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Listenings & Readings – Week Ending January 27th, 2013


I’ve done more listening than reading lately, and have recently discovered the Baseball Prospectus “Towers of Power Fantasy Hour” with Jason Collette and Paul Sporer.  While the name sounds a bit goofy, it really is an all-business podcast.  I have long been listening to ESPN’s Fantasy Focus Baseball podcast, and while I find Matthew Berry and Nate Ravitz entertaining, I find Collette and Sporer more insightful.  The weekly episodes are lengthy (average about two hours), but are packed with “smart” content.  Another bonus is that they have been releasing new podcasts all off-season.  So there is a lot of good listening available.

Collette writes for Baseball Prospectus and Rotowire.  You may be familiar with Sporer’s annual  “Starting Pitching Guide“.

I really liked episode 29(iTunes, other).  The guys were joined by Todd Zola of and talked about draft strategy, player valuation, and developing your own dollar values.


I’m dabbling with the idea of creating my own projections, and would at least like to improve my understanding of how others develop their projections.  Mastersball gives an overview of their process here.

I’m also perusing the Sporting News Fantasy Source Baseball 2013 magazine. Yes, I know. Using a static magazine that was written in December is not necessarily “smart”. But the values in the magazine are used as the player salaries in my favorite league.

What did you listen to or read this week?  Do tell.

Do You Know What It Takes To Win Your League?

Even a blind squirrel occasionally finds a nut.  Do you really know what it takes to win your league?  Or are you just blindly drafting your team?

This may seem a little basic, but if I had to guess, I would say this is a simple exercise most fantasy owners don’t do.  Before the draft, do you know (or at least have an estimate of) what it’s going to take to win the league?  And I’m not talking generically.  I mean, do you know how many rotisserie points you’ll need to accumulate to win it all?  Do you have an idea of the total HRs or Ks you’ll need?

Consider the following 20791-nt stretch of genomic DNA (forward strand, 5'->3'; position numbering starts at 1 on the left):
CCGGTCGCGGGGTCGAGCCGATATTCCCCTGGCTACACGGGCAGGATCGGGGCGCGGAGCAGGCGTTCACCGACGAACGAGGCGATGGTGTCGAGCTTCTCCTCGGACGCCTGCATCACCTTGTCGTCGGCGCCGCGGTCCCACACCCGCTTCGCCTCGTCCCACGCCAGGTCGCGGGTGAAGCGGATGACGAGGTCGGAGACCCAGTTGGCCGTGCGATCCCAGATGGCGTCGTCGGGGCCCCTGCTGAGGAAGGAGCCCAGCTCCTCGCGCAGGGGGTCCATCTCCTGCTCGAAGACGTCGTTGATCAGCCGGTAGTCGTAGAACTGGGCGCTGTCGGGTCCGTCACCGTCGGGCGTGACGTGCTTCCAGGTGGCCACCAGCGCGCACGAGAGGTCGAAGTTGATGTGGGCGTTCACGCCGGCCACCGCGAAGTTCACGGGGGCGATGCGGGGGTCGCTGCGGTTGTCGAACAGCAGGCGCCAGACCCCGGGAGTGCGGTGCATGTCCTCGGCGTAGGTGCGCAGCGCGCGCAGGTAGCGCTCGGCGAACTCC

How Can Anyone Know That?

Maybe one can’t “know”.  Each season is unique.  But you can do some research to develop a strong estimate.  And once you have the end goal in mind, you can then use projections and average draft positions (ADPs)/auction dollar values to reverse engineer a winning team.

Instead of blindly drafting a team, you can strategically build a team to win.

It helps if you have a recurring league with some established history and preferably not a lot of manager turnover.  If you play in public leagues on large websites (Yahoo!, ESPN, etc.), you may be able to find estimates as well.

OK.  I Have a Recurring League.  HOW DO I START?

Access you historic league standings and start a spreadsheet to track what it has historically taken to win the league.  You can use my example here.

I track these two things:

  1. Final rotisserie points by year for each team
  2. Final statistics by team for each league roto category (e.g. final BA, HR, W, K)

The following example is for a 12-team league with 23 man rosters, using standard 5×5 rotisserie scoring and players from the AL and NL.

 1.  Final Rotisserie Points by Year for Each Team

This is the first 15 rows on the example spreadsheet.

This historical data is then used to create an average.  This calculation will yield the estimated total points needed to come in 1st place.  There are several ways you can calculate an average in Excel, but I use the following formula: